Article Text

Download PDFPDF

P30-A119 Microbial contamination of amniotic membrane
  1. Hannah Sievert,
  2. Henrike Westekemper,
  3. Henning Thomasen
  1. Cornea Bank Essen, University Hospital Essen, Germany


Purpose This retrospective study aims to compare the rate of microbial contamination in fresh, non-preserved amniotic tissue as opposed to decontaminated cryopreserved tissue, thereby being able to determine the efficiency of the decontamination procedures applied during amniotic tissue preparation in the Cornea Bank Essen.

Methods The amniotic tissue was retrieved from donor placentas acquired through elective c-section. Tissue preparation was performed according to standard operation procedures of the Cornea Bank Essen. Briefly, the tissue is rinsed with sterile balanced salt solution (BSS) and decontaminated with BSS containing anti-infectives. Preservation included the application of a cryopreservation solution containing anti-infectives and glycerin. The tissue is stored at a temperature of -80°C. Screening for microbial contamination of amniotic tissue in its pre- and post decontamination status is part of the process.

In this study, data from 107 placentas prepared in the eye bank were retrospectively evaluated for the microbiological status to determine the effectivity of the procedure.

Results Out of the fresh, non-preserved amniotic tissue, 53 were tested positive for microbial contamination. The most common species identified were C.acnes and Staphylococcus spp., which jointly comprised around 80% of the detected microorganisms. Others found in the remaining placentas were of the species: Acinetobacter, Bacillus spp., Faklamia, Lactobacillus, Rothia, Micrococcus, Penicillium, Ralstonia, Streptococcus and non-specific aerobic sporulating bacteria.

In contrast, 8 samples of the decontaminated cryopreserved tissue were tested positive for microorganisms with 4 placentas inhabited by C.acnes, 2 by Bacillus spp. while the remaining consisting each of the species Staphyloccocus and Ralstonia.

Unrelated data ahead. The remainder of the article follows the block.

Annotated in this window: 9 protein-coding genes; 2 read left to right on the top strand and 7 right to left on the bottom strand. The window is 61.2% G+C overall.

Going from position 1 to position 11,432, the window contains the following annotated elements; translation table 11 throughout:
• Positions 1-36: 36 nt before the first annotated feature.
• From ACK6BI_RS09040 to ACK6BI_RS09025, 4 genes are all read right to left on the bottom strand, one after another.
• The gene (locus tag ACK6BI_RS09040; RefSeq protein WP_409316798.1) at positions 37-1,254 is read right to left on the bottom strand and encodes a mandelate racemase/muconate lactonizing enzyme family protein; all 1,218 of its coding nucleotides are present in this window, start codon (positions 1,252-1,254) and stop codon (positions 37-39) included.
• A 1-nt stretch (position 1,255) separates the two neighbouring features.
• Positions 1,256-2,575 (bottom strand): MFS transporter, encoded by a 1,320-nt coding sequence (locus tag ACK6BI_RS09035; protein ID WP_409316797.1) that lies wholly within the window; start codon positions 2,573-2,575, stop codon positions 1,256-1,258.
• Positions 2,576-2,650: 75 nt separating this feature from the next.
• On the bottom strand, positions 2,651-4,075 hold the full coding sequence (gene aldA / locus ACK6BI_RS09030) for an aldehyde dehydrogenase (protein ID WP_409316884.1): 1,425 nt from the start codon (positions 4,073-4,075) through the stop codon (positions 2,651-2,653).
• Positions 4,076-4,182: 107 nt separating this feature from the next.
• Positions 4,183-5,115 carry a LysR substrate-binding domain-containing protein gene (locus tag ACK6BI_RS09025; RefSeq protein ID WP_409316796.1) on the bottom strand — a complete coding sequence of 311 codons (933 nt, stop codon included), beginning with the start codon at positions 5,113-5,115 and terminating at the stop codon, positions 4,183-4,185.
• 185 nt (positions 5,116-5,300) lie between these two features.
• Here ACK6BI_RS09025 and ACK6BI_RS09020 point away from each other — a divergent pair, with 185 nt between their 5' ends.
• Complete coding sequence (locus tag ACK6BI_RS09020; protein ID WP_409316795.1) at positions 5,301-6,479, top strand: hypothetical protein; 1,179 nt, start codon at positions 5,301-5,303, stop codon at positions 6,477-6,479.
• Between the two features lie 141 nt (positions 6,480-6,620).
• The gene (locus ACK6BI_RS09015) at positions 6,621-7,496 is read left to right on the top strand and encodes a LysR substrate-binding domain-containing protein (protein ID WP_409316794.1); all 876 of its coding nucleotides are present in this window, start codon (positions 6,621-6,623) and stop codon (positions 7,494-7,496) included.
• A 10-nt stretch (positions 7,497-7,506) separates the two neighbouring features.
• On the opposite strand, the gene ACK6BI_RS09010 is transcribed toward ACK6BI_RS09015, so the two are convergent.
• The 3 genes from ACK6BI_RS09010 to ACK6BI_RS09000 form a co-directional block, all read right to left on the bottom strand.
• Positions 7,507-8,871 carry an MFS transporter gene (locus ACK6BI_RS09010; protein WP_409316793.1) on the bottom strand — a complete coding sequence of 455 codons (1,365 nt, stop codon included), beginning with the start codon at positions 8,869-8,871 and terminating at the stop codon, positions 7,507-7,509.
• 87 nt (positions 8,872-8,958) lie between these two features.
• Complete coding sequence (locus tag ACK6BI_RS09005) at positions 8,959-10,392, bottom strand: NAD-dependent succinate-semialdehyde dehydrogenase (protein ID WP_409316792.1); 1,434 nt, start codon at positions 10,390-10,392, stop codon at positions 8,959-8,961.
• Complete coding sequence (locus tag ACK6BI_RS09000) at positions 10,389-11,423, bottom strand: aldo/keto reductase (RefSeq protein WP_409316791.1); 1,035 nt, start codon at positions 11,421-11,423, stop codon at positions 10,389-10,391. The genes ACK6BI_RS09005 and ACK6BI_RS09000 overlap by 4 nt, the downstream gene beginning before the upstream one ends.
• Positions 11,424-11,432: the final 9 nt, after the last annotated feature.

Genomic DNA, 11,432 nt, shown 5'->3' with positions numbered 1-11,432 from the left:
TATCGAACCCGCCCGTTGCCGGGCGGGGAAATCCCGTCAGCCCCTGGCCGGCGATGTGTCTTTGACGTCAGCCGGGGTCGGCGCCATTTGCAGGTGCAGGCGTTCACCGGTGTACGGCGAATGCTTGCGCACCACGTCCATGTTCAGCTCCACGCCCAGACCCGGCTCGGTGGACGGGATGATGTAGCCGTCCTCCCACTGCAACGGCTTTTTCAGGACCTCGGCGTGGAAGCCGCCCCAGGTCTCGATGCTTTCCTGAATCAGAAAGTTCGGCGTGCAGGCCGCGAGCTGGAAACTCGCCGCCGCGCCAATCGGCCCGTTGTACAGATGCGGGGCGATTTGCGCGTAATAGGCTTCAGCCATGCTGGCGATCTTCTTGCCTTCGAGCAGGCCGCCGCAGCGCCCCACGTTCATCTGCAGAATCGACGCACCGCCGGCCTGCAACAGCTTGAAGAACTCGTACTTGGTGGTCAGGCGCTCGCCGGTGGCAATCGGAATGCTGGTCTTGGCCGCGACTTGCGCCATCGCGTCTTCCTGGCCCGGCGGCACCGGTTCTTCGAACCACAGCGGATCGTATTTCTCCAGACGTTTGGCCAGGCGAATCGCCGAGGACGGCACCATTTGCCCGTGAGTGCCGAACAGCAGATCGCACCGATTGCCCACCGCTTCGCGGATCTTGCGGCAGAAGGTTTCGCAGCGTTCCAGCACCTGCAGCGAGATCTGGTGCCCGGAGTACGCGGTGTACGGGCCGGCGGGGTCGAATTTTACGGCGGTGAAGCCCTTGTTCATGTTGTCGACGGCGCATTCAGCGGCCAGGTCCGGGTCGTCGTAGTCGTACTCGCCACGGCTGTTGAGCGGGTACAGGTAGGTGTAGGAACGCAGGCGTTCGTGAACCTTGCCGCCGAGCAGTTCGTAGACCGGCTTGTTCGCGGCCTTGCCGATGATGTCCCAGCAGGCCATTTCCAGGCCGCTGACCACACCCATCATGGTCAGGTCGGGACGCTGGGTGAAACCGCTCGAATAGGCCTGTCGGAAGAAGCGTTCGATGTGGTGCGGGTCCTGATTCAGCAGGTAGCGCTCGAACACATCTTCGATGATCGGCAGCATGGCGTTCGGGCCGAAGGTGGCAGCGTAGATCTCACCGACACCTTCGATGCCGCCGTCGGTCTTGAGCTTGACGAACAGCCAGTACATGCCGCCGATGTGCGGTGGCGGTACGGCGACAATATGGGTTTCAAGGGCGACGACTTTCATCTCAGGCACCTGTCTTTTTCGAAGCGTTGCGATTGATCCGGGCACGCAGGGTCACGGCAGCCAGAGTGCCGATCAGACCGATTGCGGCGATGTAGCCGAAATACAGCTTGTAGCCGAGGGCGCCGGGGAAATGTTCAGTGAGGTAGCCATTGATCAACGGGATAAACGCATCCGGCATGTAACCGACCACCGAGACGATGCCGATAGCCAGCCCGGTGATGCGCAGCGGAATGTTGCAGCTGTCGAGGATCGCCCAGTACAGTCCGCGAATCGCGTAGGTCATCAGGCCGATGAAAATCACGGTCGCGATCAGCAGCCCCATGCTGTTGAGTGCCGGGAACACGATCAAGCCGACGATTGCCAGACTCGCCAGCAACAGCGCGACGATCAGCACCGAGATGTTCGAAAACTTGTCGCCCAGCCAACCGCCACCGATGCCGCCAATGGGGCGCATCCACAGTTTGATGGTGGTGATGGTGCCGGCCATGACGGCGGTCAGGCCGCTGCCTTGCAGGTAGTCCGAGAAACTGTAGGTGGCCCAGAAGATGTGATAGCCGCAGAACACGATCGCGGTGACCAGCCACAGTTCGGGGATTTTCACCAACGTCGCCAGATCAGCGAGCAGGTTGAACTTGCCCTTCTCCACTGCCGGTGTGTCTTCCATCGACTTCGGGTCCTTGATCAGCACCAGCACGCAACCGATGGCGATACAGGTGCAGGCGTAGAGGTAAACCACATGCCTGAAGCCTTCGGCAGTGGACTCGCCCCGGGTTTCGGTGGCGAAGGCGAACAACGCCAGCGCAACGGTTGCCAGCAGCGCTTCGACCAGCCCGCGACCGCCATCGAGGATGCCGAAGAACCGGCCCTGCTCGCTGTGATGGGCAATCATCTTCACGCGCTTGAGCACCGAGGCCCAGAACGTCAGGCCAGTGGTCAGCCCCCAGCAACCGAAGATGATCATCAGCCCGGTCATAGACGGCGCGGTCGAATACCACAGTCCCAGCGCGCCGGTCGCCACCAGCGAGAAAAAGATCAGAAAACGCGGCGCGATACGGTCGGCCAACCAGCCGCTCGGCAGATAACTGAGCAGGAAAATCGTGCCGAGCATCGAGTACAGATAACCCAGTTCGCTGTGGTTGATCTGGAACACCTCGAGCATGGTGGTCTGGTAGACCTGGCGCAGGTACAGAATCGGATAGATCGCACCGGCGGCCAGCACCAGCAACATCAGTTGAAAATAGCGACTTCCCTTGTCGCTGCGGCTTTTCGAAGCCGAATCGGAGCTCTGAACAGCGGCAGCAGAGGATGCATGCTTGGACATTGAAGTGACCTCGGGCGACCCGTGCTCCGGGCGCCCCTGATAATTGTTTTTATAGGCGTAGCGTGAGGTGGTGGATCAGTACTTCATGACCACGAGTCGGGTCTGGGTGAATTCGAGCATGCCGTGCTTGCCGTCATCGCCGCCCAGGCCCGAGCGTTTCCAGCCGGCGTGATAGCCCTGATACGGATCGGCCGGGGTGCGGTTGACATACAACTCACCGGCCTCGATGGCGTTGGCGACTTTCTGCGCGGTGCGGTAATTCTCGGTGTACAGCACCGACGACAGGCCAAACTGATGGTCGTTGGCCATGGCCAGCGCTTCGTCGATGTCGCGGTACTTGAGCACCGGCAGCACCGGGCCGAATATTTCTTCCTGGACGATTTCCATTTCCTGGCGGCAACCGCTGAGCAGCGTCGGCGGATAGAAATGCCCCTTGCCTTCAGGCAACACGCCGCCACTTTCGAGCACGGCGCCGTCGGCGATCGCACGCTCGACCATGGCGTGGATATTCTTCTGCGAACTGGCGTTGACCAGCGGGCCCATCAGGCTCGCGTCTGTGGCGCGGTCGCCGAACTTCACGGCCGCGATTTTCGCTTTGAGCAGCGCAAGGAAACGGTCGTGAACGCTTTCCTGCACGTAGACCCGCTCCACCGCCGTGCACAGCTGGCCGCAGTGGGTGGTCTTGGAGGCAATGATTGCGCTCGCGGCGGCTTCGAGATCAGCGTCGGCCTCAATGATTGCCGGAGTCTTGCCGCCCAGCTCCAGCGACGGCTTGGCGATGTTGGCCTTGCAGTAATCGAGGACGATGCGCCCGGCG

Conclusion Overall, the decontamination measures applied during the preparation of the amniotic tissue can be regarded as effective. We found a significant reduction of the number of microorganisms detected in the amniotic tissue following antibiotic administration.

However, some of the remaining species identified in the processed samples may be considered as contamination during the preparation and testing procedures.

For instance, C.acnes can be considered a result of secondary contamination due to incorrect handling. Species such as Bacillus most likely managed to endure the decontamination process owing to its natural resilience against harsh circumstances.

This is an open access article distributed in accordance with the Creative Commons Attribution Non Commercial (CC BY-NC 4.0) license, which permits others to distribute, remix, adapt, build upon this work non-commercially, and license their derivative works on different terms, provided the original work is properly cited, appropriate credit is given, any changes made indicated, and the use is non-commercial. See:

Statistics from

Request Permissions

If you wish to reuse any or all of this article please use the link below which will take you to the Copyright Clearance Center’s RightsLink service. You will be able to get a quick price and instant permission to reuse the content in many different ways.